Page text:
Thabo Motseki & Molefe Thwala unpack issues of identity, African spirituality through art
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Celebrated South African contemporary artists Thabo Motseki and Molefe Thwala are seeking answers to some of the questions of identity while unpacking issues of spirituality through their artworks.
In their latest two-man exhibition, “Identity Redefined”, the dynamic duo reveal how their art aided them in finding their own identities.
Motseki’s body of work is an ongoing exploration of defining his identity.
Through his artworks, the Free-State born creative pays tribute to women in his family that have played a significant role in his life.
“My work carries themes of defending, celebrating and embracing women. I portray women in my work and represent my mother.
“Women are vital in my work, for I never had a father, so they played an important role in my life,” explains Motseki.
He says the incorporation of maps and smudged fingerprints helps him gain an entrance into his world and informs the constant search for his identity.
Thwala’s recent body of work attempts to define personal identity but it gravitates more towards an African spirituality.
“My work is about the redefining and interrogation of spirituality for self in a contemporary South African context as a black male body in 2021,” offers Thwala.
He uses elements such as cow skulls, text and ucansi (straw mats) in his work. It is informed by dreams, reading, writing and research.
For Thwala, the process of creating artworks using smoke, candles and charcoal, acts as a mechanism to connect to the higher power.
Commenting on the show, Thwala says, “The exhibition is inspired by the journeys, rituals, and life’s big questions such as, ”who am I?“ and ”what am I here for?
“As a father, I am tasked with passing on and instilling a sense of pride and knowledge of self to my son and the people I mentor.
“These responsibilities are exaggerated when interrogated through a spiritual lens.
“The artworks represent answers, questions and continuous redefinition of self, hence the title of the exhibition.”
Motseki and Thwala are co-founders of The Arts Company Soweto and their goal is to assist in making art accessible to people who don’t normally visit galleries.
“We started The Arts Company Soweto and with doing so we wanted to include the community and teach art, especially school children.
“The arts company's core mission is to engage with the communities, thus, making it less intimidating for people where we come from to engage with art,” says Motseki.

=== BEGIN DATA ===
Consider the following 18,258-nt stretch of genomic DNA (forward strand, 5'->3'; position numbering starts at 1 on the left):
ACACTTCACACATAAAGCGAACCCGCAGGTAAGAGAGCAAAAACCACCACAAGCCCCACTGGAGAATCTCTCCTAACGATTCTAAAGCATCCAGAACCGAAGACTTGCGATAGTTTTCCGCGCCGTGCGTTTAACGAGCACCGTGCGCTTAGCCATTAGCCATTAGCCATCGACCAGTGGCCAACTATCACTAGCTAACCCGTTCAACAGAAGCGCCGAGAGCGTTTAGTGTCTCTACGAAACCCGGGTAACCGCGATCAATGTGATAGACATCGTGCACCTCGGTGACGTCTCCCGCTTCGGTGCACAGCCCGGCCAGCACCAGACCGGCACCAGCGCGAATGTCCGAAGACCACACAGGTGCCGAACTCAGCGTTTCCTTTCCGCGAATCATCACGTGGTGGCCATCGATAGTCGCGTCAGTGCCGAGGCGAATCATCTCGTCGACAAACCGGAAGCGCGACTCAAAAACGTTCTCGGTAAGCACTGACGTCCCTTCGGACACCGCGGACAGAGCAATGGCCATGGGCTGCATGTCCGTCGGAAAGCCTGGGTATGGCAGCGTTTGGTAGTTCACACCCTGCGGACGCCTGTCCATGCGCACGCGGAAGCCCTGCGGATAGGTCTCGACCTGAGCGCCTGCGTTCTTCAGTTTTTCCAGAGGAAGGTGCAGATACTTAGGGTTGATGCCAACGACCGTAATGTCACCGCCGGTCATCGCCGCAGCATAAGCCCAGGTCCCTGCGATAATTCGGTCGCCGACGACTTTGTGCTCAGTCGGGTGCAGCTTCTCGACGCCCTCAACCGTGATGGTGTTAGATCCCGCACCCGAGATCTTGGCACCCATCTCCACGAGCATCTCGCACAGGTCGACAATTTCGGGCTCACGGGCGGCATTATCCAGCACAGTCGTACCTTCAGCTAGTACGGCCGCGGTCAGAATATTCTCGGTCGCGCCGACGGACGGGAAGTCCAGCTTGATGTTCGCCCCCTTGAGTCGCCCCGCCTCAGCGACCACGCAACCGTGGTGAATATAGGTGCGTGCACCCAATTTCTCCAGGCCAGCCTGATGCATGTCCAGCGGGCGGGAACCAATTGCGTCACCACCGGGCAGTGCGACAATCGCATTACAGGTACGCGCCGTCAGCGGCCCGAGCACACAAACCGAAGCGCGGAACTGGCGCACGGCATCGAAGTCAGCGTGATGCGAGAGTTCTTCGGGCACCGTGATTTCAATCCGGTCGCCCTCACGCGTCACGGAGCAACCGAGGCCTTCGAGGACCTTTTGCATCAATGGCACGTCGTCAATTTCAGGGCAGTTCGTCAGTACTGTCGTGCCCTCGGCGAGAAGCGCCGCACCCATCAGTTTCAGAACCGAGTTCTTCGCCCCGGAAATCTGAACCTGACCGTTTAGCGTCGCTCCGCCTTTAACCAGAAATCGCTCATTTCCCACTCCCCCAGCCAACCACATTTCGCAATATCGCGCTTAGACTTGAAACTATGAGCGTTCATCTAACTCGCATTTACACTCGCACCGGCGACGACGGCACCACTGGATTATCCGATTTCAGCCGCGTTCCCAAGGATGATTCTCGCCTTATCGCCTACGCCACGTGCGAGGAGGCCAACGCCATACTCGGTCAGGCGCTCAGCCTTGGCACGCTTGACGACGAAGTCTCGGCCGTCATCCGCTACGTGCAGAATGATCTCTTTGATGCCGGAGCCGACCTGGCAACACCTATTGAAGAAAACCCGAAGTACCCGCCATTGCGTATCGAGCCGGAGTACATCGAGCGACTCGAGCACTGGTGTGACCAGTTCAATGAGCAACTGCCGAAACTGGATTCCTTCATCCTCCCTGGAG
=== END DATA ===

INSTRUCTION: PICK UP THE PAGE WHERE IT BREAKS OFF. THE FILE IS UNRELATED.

Thwala added that their works carry the much-needed message of healing, particularly during these uncertain times, where people across the world have suffered tremendously due to the Covid-19 pandemic.
The Soweto-born artist insists that despite the challenges that the pandemic presented, they managed to find innovative ways to keep the arts alive.
“The loss of life and income has affected and changed all of us. I have also witnessed artists become ’more’ creative, adapting and becoming different.
“To a certain extent, creatives kept the world afloat when people had no choice but to stay home.
“When we experienced hard lockdown, we momentarily took a knock, however, we quickly realised the opportunities to grow online to find new ways to source income.”
The duo says through virtual shows they managed to attract new audiences, locally and abroad.
“Before the pandemic, opportunities that were available for us were low.
“During the pandemic, we focused on our business as there were not many opportunities.
“It was a moment to be able to produce our artworks and sell them online which was a smooth and rewarding process.
“We managed to grow our business to a second branch. Also, interest from overseas individuals and organisations has more than doubled.
“We are young and dynamic creatives, so thinking outside of the creative box comes naturally to us and indeed during these troubled times, it came in handy,” explains Thwala.
He adds: “We have learned to translate some of our works into murals all over Soweto.
“We publish works into prints and distribute them widely to schools.
“We also invite non-creative parents to the studio to engage them about their gifted children.
“We also host a range of workshops for schools, organisations and individuals.”
Motseki says he fell in love with the arts through a tragic accident that resulted in him spending three years in the hospital.
“For the entire duration that I was confined to a bed with no sense of movement, stirred within my deep curiosity and drive to share my mind with the world through art.
“Right there in the hospital, I decided that after completion of school I will study art. Through research, I realised just how powerful art can be and I’ve never looked back since,” Motseki shares.
He adds, “Some of the patterns that are found in my work are inspired by medical instruments.
“Lines are vital in my work for they aid in portraying my life experience, emotions.”
The duo credits their artistic influences to a diverse range of artists including legends Benon Lutaaya, Frida Kahlo and Nicholas Hlobo, Paul Molete, Megan Theunissen, Thokozani Mthiyane and Wim Botha.
“Identity Redefined”, a two-man exhibition by Thabo Moletsi and Molefe Thwala, opens at Riboville Boutique Hotel, Waterfall Equestrian Estate, Midrand, from Saturday, October 2. The exhibition runs till October 30. Entrance is free.